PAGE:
Wednesday, September 13, 2006

'Tis the season...

...for crochet!!

I made this small lovey for the sweet little girl of a virtual friend of mine. Little E just happens to love blankies, and when I found out I decided it was the perfect way to thank them for donating a pair of Dr. Seuss books (our favourites!!) to their local library in Thomas' memory, and for making a beautiful scrapbook for Thomas' birthday.

I intended the lovey to be a bit more decorative, but I'm simple (and by that I mean not as skilled as I wish I was) and this was all I could manage. I desperately need someone to teach me how to properly crochet in rounds so I can expand my repertoire someday very, very soon...

In the meantime, I hope E enjoys cuddling with her new lovey, and I hope she feels the hugs in every stitch!

Tuesday, September 12, 2006

It's in the stars

Today's horoscope:

Too many things look as though they can go badly wrong. Your concerns are understandable, but the cosmic message is clear - things will turn out fine, albeit after a long haul.

Long haul?

Buddy, you don't know the half of it.

Monday, September 11, 2006

Can I print a retraction?

Me and my big mouth.

My Beloved and I weren't totally sure what we'd do if we ever found ourselves in the enviable position of having to decide to tell family and friends about a brand new pregnancy. There were certainly more cons than pros, given our less than stellar reproductive history. Even just the two miscarriages made us wary of spilling the beans too soon. And then there was Thomas.

But because I can't keep my big gaping maw shut, anyone and everyone who reads this blog (family, friends and strangers) now knows that I'm in the two week wait, with increased chances that something might indeed be percolating within.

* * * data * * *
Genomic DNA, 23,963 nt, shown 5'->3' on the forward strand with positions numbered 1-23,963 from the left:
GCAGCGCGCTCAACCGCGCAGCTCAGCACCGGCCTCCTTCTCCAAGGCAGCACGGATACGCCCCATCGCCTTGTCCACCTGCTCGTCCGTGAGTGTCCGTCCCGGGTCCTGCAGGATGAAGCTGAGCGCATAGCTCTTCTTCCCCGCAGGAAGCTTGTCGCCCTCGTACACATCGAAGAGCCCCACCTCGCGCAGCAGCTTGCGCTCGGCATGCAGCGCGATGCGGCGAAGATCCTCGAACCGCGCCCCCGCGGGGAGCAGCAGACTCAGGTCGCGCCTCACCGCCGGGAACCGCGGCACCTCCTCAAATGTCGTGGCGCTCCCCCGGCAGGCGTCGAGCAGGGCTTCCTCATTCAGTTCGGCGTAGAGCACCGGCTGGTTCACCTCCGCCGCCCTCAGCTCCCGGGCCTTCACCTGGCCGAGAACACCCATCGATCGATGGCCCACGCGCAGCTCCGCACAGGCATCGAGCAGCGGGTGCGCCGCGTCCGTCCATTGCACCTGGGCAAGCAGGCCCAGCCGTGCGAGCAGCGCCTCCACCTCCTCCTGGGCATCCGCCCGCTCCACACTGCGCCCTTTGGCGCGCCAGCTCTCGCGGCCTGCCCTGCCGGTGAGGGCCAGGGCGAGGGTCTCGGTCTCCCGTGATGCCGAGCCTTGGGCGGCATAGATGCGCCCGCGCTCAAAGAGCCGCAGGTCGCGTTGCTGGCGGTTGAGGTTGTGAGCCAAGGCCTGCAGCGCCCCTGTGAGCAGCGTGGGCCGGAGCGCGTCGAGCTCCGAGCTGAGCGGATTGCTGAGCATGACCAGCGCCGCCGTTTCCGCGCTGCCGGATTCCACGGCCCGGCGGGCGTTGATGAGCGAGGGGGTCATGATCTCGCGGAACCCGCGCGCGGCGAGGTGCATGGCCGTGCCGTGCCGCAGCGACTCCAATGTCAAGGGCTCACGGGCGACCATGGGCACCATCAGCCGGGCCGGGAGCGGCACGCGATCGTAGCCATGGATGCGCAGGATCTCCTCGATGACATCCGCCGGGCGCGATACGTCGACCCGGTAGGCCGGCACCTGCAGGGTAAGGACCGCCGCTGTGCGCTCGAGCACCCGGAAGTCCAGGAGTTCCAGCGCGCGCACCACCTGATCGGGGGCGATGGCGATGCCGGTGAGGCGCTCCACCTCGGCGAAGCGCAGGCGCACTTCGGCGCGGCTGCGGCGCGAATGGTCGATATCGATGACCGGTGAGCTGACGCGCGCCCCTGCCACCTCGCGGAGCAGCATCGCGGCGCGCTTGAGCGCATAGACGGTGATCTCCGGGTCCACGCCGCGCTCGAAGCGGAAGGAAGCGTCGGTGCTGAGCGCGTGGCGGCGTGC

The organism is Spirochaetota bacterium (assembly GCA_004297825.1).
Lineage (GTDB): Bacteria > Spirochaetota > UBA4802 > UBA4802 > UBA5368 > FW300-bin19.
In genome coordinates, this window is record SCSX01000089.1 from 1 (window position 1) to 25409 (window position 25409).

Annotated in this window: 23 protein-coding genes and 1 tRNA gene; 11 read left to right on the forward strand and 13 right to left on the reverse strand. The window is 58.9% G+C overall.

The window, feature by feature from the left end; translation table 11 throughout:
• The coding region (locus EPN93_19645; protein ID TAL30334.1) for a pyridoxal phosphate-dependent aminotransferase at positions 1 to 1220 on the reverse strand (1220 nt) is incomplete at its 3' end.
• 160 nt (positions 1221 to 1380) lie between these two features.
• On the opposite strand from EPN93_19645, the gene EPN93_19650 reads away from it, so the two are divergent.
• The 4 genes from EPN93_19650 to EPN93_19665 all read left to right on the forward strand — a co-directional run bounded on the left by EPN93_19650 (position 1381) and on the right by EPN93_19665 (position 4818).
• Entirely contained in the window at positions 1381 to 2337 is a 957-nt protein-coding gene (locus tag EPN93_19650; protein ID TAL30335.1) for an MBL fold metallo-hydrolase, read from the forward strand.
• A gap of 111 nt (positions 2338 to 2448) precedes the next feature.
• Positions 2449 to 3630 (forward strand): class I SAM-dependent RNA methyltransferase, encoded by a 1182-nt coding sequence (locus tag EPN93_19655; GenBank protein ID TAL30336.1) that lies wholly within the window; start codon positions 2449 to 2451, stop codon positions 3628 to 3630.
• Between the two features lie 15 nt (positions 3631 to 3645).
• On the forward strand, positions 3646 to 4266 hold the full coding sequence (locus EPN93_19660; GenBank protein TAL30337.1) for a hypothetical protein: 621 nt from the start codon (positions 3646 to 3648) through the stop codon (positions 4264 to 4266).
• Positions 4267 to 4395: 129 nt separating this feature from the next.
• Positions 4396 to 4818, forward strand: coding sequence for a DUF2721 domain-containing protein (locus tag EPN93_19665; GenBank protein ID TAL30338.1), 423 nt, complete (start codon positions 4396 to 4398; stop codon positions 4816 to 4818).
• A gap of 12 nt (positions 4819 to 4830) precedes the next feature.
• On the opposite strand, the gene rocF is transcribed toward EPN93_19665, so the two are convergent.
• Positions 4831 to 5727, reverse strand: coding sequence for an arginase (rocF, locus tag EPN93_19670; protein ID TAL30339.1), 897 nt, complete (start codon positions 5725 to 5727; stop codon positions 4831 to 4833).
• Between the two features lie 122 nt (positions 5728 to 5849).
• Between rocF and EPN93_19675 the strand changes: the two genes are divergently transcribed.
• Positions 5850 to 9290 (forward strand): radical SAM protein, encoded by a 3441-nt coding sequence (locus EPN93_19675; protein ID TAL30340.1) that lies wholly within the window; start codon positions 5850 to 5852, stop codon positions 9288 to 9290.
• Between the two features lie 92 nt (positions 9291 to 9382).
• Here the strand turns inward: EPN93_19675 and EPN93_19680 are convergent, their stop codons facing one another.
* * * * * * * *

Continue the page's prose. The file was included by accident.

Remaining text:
I've taken away our ability to choose when we will announce our happy news (if we do indeed get some).

I'm an idiot. Our choice now is to tell the truth or lie. Fantastic.

It's not that we want to withhold good news (for God's sake, we revel in even the tiniest bit of it ourselves, so we know how news this big and this good would make the people we love feel) it's just that we're possibly the most gun-shy people on the planet when it comes to second lines on a pee stick. And when we see them this time - if we see them - we'll need time to absorb it all. To mourn our boy as we celebrate the possibility of a new life, and to make sense of our excitement, fear, bewilderment and disbelief.

And it would be nice to be able to do that without every single person we know staring at us.

Which brings us back to my flapping pie hole. I'm kind of sorry I opened it. And I don't know what we'll do now, so all I can say is please don't ask. Please let us do this the way we need to, even though it might be hard for you while you're waiting and wondering.

Just imagine how much harder it is for us and give us the space we need.

As for me, I guess I'll have to bind my fingers so I can't type and keep my mouth full of cookies so I can't speak.

Hmmm. The cookie thing doesn't sound half bad...

Sunday, September 10, 2006

And scene


No clamps. Three eggs released. A combined 37 million sperm advancing.

And now, we wait.

Come on baby, come on...

Saturday, September 09, 2006

Halfway there

Okay, in a word - ow.

I guess every OBGYN has his own personal little touch, and Dr. Tiny, as we'll call him, likes the tenaculum. A scary sounding name quite befitting the object that bears it. The insemination itself was virtually painless - even the catheter going in was barely noticeable - and there was almost no cramping afterwards. But the clamp on the cervix, yeah, I felt that.